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Current Developments in the Commercial Divisions of the
New York State Courts by Schlam Stone & Dolan LLP
Posted: November 13, 2019

Allegations Fail to Establish that Plaintiff Was Third-Party Beneficiary of Contract

On October 30, 2019, Justice Sherwood of the New York County Commercial Division issued a decision in Marshall Broadcasting Group, Inc. v. Nexstar Broadcasting, Inc., 2019 NY Slip Op. 33240(U), holding that a plaintiff’s allegations failed to establish that the plaintiff was a third-party beneficiary of a contract, explaining:

Nexstar asserts the second count for breach of the GA should be dismissed because MBG is not a party, third-party beneficiary, or closely related party to that agreement. Accordingly, it lacks privity and cannot invoke any of its provisions. For a nonparty to recover as a third party beneficiary, it must establish the specific intent of the parties to benefit the nonparty. A beneficiary is intended when:

recognition of a right to performance in the beneficiary is appropriate to effectuate the intention of the parties and either (a) the performance of the promise will satisfy an obligation of the promisee to pay money to the beneficiary; or (b) the circumstances indicate that the promisee intends to give the beneficiary the benefit of the promised performance.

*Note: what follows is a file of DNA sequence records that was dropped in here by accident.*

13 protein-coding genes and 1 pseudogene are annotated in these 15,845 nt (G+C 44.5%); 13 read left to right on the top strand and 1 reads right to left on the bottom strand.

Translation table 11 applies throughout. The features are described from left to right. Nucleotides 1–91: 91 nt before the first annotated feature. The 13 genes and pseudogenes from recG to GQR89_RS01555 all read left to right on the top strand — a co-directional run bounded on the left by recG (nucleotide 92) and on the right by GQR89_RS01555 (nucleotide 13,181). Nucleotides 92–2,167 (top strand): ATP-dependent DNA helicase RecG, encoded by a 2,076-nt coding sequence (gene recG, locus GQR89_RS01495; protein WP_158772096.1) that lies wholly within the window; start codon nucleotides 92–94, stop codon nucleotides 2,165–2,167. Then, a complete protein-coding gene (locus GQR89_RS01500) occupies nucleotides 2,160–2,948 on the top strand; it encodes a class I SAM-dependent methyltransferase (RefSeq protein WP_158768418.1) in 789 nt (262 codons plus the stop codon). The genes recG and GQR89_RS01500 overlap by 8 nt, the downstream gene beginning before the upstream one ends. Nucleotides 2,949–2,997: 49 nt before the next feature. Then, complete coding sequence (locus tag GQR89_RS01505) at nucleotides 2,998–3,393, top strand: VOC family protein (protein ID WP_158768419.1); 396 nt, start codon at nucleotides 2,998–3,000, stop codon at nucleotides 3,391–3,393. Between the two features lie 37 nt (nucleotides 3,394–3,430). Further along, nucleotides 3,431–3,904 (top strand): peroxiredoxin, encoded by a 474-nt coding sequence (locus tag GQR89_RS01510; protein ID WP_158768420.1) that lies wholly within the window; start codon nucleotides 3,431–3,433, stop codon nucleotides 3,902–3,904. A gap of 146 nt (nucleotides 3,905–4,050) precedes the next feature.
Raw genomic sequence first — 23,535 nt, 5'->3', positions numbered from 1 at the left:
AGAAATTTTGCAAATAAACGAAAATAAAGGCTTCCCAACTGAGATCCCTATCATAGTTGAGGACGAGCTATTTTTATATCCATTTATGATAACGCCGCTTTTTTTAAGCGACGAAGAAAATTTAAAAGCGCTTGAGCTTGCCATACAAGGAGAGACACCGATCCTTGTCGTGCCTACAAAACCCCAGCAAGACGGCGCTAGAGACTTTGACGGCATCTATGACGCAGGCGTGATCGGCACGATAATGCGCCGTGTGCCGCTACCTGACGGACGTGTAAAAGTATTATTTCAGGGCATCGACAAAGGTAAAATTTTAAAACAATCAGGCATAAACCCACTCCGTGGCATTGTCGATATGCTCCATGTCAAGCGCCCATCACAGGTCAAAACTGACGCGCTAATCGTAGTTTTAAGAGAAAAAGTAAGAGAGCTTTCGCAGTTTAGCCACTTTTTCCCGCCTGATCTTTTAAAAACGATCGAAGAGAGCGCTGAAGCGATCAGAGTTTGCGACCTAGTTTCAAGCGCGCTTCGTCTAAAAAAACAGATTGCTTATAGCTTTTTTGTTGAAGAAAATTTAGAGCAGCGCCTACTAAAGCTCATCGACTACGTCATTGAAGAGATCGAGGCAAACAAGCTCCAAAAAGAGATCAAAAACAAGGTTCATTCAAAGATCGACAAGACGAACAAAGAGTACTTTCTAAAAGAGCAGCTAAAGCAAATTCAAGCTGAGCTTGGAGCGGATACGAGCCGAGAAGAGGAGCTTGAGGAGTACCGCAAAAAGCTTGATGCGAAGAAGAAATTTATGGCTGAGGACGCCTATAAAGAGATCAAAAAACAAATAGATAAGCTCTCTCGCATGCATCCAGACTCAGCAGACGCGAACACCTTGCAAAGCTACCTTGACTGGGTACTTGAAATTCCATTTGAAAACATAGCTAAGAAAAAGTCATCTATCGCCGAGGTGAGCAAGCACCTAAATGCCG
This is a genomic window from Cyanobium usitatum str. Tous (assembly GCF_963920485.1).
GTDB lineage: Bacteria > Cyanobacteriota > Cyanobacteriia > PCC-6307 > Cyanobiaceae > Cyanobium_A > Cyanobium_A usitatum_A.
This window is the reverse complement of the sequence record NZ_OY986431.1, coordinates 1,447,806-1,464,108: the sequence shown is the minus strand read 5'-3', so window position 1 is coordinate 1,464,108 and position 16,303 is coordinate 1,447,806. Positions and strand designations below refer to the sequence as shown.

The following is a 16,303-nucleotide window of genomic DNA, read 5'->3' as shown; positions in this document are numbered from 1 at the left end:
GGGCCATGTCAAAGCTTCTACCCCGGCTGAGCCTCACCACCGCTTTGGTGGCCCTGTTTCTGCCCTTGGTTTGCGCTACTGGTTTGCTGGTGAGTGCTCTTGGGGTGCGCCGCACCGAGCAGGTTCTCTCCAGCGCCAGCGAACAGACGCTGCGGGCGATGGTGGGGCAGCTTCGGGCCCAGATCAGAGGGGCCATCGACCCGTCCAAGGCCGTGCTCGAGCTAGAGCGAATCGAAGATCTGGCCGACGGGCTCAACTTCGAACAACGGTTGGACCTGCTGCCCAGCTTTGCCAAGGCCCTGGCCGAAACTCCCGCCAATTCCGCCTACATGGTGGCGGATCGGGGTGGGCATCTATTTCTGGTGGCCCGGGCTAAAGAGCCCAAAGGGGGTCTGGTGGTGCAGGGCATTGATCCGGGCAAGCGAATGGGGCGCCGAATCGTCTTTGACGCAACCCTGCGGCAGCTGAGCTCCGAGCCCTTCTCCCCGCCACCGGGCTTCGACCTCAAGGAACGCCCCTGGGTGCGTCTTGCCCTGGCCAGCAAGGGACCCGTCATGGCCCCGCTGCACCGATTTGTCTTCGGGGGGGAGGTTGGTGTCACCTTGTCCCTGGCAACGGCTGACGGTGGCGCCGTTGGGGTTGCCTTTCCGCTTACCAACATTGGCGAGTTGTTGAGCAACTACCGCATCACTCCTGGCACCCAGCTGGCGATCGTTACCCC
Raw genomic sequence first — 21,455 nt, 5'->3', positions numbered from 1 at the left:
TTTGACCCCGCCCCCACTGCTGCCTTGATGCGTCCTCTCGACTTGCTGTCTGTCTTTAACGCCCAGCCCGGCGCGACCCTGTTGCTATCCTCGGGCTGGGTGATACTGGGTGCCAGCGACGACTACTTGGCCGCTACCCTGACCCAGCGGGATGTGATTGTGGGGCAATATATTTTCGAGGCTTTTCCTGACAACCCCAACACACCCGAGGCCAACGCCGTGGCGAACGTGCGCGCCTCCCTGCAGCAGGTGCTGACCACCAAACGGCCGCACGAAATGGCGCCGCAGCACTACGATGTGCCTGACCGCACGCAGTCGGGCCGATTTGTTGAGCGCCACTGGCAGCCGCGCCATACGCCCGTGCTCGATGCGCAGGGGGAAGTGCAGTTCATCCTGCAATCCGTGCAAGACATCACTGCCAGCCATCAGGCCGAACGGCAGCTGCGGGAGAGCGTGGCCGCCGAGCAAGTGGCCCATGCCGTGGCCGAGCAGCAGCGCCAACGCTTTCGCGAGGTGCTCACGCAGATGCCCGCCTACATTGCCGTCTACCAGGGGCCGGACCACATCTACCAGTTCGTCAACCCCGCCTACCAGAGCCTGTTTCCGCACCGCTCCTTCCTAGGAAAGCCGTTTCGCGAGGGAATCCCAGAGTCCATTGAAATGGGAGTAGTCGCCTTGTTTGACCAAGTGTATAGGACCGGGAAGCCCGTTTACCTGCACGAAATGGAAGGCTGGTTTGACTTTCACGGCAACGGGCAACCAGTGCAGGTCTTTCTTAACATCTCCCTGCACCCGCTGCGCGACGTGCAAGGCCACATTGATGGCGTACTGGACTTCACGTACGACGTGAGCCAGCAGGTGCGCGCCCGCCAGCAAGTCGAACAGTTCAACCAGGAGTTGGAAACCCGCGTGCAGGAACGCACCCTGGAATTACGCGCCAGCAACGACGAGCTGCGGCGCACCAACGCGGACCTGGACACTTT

MBG cannot satisfy these requirements because no such intention is stated in either Guarantee Agreement. The January 2017 GA provides: “[t]his Agreement shall be binding upon each Grantor and its respective successors and assigns and shall inure to the benefit of the Collateral Agent and its successors and assigns…. ” Nexstar concedes there is no per se rule that a guarantee agreement always has a third-party beneficiary. Instead, it must appear the parties to the agreement intended to recognize the third party as the primary party in interest and a privy to the promise. Nexstar concludes that because the Guarantee Agreement do not provide for compensation to MBG from any of the parties, MBG is not a third-party beneficiary.

Nexstar also argues that should MBG’s allegations suggest the existence of an unreferenced agreement, such evidence is improper parol evidence and should not be considered. Nexstar further points to the January 2017 GA’s integration clause which states it, along with other loan documents, represent the final agreement between the parties and that it may not be contradicted by other agreements of the parties. Finally, where as here, plaintiffs bare assertions are contradicted by documentary evidence, the motion to dismiss should be granted. Accordingly, the second count for breach of the GA must be dismissed.

(Internal quotations and citations omitted).

Usually, the only parties who have rights under a contract are the parties that signed the contract. As discussed here, sometimes a person who did not sign a contract nonetheless has rights under a contract that it can sue to enforce. Contact Schlam Stone & Dolan partner John Lundin at jlundin@schlamstone.com if you or a client face a situation where you are unsure how to enforce rights you believe you have under a contract.

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Posted in Commercial, Contracts
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